Cancer and Resveratrol

The proposed effects of resveratrol in preventing and treating cancer have drawn major attention to this polyphenol. In the development of cancer, a group of cells is damaged, displaying uncontrolled growth and division, invasion and destruction of natural tissues, and sometimes metastasis, in which cells spread to other locations in the body. Cancer may be caused by carcinogens which alter cellular metabolism or damage DNA in cells.

 

From research carried out on animals and cell culture, resveratrol has been discovered to exhibit anticancer properties. It has been reported to suppress the proliferation of a variety of human cancer cell lines, including cancers of the breast, prostate, stomach, colon, pancreas, and thyroid. For instance, in 2008, two separate research studies were done investigating the benefits of resveratrol for breast cancer. The National Institute of Health reported that resveratrol is an excellent candidate for the treatment of some forms of breast cancer. University of Nebraska researchers claimed that resveratrol has the ability to prevent the initial step that leads to breast cancer.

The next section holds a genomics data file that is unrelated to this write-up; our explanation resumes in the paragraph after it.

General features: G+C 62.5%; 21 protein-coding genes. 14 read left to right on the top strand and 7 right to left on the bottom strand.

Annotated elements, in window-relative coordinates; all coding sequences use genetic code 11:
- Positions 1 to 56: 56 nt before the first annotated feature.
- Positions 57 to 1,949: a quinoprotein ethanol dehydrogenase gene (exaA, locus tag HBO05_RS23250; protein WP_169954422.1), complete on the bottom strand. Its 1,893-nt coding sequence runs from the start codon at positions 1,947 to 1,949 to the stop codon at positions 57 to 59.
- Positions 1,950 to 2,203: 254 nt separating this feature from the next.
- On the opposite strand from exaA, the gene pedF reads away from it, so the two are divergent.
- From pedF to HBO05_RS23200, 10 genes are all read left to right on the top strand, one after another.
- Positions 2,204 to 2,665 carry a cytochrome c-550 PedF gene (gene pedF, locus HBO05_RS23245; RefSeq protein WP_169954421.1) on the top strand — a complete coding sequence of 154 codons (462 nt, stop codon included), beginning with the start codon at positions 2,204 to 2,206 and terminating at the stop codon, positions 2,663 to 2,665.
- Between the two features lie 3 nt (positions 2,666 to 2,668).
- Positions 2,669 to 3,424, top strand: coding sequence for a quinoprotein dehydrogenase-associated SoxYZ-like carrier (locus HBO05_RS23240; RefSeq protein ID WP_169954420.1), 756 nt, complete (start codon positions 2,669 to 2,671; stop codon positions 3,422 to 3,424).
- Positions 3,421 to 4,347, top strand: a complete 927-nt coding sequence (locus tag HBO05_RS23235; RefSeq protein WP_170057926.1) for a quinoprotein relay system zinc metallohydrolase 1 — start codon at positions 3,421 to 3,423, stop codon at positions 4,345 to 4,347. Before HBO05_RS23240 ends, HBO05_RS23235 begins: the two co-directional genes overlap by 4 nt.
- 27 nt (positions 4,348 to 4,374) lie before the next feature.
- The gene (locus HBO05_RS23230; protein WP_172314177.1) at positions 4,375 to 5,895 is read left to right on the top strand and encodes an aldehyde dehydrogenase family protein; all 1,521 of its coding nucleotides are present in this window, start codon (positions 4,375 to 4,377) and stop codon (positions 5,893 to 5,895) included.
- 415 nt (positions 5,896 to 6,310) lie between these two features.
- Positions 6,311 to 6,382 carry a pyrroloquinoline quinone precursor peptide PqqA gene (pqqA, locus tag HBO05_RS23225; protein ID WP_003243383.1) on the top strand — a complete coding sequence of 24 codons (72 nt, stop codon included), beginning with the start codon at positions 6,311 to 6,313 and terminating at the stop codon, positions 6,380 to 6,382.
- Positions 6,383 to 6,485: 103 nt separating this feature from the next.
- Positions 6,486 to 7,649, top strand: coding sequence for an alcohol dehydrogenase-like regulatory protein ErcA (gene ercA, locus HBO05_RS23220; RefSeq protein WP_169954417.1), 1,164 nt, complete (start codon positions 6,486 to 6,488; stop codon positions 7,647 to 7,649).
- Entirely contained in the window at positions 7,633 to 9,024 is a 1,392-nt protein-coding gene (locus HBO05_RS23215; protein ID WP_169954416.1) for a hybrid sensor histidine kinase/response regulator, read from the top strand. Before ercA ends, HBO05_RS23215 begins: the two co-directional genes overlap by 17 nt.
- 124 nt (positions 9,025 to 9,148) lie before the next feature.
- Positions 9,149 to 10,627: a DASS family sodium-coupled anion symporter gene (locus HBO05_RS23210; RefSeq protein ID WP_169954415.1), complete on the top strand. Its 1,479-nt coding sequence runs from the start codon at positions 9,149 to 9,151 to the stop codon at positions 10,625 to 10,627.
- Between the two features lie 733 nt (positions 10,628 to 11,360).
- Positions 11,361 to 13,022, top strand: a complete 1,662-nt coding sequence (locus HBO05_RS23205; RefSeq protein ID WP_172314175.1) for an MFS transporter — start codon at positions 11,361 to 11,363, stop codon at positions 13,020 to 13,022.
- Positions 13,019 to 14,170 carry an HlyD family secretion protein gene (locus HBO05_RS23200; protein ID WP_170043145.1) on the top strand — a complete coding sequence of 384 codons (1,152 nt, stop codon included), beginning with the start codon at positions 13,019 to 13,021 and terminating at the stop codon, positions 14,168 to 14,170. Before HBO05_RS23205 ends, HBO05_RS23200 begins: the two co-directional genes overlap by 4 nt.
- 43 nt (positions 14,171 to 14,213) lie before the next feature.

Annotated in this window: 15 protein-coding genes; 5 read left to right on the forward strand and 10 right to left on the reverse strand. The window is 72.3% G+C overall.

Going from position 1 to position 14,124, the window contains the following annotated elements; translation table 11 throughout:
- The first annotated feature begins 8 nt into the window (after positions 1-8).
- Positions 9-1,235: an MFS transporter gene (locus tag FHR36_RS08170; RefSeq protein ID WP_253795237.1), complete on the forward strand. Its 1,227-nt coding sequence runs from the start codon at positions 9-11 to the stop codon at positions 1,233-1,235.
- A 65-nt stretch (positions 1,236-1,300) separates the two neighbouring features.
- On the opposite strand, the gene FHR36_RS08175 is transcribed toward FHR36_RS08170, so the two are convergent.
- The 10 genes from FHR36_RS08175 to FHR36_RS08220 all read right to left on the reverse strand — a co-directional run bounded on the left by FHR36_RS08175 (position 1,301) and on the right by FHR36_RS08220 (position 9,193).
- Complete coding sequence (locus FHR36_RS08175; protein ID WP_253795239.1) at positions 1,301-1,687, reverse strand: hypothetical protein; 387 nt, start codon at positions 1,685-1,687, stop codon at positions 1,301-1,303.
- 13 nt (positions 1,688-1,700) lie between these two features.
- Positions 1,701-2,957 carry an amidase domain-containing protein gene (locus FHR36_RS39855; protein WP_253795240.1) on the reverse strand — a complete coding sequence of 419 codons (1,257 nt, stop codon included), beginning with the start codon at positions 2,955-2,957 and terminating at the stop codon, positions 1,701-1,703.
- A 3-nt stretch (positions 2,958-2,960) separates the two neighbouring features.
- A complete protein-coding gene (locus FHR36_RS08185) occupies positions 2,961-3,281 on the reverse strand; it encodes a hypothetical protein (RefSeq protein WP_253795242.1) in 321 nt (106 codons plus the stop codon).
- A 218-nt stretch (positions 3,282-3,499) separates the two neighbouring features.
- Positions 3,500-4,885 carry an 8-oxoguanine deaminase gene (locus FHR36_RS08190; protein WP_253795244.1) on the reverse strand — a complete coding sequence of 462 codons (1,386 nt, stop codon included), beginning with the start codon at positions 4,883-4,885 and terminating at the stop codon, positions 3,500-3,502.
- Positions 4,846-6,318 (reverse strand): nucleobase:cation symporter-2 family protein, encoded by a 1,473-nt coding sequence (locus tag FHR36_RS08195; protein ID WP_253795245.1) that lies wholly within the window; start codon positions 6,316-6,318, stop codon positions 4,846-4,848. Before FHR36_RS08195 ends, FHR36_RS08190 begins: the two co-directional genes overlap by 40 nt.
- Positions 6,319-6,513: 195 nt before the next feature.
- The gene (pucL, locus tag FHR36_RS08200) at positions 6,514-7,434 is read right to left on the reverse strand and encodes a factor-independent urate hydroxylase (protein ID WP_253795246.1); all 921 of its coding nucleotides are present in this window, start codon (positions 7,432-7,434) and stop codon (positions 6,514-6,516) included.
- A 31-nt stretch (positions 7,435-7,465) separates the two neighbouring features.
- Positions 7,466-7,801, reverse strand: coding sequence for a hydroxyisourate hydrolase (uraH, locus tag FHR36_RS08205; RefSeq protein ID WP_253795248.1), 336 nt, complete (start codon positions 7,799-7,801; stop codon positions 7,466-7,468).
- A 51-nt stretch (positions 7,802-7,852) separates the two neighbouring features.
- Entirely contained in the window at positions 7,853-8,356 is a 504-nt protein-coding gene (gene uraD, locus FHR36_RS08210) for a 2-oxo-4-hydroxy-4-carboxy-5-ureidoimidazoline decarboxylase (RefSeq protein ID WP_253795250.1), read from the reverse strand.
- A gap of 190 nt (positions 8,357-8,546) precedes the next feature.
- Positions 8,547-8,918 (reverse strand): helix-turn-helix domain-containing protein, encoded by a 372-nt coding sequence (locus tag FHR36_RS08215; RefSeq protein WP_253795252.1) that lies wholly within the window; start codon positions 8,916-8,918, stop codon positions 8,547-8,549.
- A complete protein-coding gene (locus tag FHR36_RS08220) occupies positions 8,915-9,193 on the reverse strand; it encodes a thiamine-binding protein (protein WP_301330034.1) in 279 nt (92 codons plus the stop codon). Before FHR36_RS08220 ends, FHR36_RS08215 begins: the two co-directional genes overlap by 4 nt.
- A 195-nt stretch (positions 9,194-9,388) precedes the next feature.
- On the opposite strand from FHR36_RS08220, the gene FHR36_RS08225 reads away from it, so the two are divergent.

Studies done on rats that were administered resveratrol orally found that it inhibited the development of esophageal, intestinal, and mammary or breast cancers induced by chemical carcinogens. In other studies, resveratrol administered orally to mice was not effective in inhibiting the development of lung cancer induced by carcinogens in cigarette smoke. With resveratrol given to animals that have colon cancer, research has produced mixed results. Researchers in India have conducted a few studies indicating that resveratrol protects against colon cancer development in rats administered the carcinogen 1,2-dimthylhydrazine.

 

When it comes to humans, it is presently unknown whether taking resveratrol can help prevent cancer. Resveratrol is currently being studied to determine how it affects all three stages of carcinogenesis: initiation, promotion, and progression. One of the most recent news pertaining to these studies comes from researchers at the University of Wisconsin School of Medicine and Public Health. Led by Arthur Polans, the research group has demonstrated the benefits of resveratrol in killing cancer cells and shrinking tumors in three forms of cancer including retinoblastoma, skin melanoma, and breast cancer. Their new treatment is ready for clinical trials, in which they hope to prove the effectiveness of resveratrol in treating neuroblastoma, a cancer affecting the nervous system. The University of Wisconsin researchers are also studying the use of resveratrol in the treatment of uveal melanoma, a cancer of the eye.